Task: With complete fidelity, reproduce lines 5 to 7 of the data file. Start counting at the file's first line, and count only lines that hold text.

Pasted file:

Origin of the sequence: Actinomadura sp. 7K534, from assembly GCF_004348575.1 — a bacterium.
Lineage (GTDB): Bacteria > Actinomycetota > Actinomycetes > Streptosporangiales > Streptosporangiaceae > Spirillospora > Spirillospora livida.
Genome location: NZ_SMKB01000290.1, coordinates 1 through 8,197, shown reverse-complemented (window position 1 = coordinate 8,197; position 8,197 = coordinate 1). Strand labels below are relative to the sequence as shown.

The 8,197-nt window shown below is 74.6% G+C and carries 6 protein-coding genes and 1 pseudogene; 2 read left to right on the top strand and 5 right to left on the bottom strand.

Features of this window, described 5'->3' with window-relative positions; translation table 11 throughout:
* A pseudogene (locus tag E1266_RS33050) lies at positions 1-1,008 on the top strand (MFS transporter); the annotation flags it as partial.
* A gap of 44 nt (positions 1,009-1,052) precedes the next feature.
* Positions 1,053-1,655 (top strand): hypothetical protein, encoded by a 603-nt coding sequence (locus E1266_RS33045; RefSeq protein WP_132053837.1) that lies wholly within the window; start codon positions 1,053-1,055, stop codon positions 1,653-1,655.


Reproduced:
Features of this window, described 5'->3' with window-relative positions; translation table 11 throughout:
* A pseudogene (locus tag E1266_RS33050) lies at positions 1-1,008 on the top strand (MFS transporter); the annotation flags it as partial.
* A gap of 44 nt (positions 1,009-1,052) precedes the next feature.